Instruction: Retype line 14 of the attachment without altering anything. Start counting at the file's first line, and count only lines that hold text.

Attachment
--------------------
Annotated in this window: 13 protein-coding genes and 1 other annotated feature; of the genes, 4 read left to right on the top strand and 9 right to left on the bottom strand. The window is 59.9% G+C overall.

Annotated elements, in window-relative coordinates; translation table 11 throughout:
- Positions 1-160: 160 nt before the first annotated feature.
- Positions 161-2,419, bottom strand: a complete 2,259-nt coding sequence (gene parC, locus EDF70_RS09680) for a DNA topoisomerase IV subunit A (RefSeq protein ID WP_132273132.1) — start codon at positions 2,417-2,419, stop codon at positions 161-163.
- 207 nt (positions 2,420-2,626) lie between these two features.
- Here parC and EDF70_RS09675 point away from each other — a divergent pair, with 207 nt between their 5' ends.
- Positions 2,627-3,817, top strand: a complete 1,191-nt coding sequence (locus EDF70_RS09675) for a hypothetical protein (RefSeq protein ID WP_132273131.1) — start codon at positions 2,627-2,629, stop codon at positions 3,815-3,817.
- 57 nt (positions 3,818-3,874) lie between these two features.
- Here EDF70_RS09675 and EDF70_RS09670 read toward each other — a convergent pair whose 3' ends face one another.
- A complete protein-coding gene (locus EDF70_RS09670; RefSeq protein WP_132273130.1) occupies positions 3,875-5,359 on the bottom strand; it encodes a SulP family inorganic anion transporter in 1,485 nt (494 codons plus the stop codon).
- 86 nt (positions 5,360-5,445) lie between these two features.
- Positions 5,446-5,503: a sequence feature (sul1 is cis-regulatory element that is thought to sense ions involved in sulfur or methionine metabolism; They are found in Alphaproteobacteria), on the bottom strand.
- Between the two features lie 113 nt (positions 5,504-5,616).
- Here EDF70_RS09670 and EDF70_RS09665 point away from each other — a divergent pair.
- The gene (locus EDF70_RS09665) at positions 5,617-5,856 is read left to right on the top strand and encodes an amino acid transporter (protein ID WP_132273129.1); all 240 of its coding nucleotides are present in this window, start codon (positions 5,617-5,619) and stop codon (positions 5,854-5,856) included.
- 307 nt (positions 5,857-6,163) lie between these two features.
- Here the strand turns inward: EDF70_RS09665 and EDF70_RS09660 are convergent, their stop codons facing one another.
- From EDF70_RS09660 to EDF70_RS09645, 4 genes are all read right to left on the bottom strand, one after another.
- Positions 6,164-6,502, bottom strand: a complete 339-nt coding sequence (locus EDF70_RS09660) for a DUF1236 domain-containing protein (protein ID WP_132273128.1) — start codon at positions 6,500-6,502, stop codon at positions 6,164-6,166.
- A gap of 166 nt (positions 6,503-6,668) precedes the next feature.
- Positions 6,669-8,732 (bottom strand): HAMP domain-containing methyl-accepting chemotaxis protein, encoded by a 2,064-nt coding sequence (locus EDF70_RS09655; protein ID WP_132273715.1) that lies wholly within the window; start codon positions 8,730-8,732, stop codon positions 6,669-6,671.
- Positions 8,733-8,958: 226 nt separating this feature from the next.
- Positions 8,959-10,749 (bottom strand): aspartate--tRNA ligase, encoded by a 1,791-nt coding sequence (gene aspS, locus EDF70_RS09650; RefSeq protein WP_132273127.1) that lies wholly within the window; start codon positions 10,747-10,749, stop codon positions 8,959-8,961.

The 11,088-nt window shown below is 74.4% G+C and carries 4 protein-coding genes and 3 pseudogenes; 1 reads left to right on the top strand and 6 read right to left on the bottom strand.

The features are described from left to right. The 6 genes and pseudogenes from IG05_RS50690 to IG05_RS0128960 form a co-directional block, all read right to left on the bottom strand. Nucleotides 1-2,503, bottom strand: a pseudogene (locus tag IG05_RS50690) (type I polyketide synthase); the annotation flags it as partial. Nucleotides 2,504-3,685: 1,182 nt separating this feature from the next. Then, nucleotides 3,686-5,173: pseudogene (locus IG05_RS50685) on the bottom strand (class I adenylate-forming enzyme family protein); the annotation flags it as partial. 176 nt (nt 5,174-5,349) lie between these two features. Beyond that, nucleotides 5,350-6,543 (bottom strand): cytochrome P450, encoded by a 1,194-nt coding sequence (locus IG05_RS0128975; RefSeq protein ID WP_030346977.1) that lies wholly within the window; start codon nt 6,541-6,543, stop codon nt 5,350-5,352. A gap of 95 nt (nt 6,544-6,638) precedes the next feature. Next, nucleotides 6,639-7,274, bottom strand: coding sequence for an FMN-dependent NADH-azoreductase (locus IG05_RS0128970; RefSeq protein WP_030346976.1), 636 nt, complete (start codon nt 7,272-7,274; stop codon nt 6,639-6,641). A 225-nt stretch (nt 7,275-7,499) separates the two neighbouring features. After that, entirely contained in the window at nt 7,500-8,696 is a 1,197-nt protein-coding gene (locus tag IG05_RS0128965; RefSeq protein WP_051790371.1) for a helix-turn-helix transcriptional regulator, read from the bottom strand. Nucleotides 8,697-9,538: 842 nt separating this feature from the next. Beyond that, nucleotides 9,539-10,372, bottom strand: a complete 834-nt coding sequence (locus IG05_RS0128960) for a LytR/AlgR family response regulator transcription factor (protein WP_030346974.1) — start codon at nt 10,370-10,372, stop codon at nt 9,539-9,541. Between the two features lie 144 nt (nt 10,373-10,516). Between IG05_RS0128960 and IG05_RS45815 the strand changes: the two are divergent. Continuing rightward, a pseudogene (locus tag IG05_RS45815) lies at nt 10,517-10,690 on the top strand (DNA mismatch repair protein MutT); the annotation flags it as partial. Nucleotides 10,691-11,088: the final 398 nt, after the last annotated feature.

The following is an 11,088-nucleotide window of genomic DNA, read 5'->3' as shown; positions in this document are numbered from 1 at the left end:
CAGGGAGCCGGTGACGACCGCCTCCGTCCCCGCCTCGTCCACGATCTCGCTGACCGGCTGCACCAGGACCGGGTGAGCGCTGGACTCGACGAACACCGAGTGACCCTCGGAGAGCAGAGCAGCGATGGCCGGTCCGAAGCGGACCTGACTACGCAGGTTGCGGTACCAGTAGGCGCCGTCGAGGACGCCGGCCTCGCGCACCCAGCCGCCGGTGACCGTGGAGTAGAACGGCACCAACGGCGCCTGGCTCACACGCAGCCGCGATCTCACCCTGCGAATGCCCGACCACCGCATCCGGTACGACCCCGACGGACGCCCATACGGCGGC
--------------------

- Here EDF70_RS09670 and EDF70_RS09665 point away from each other — a divergent pair.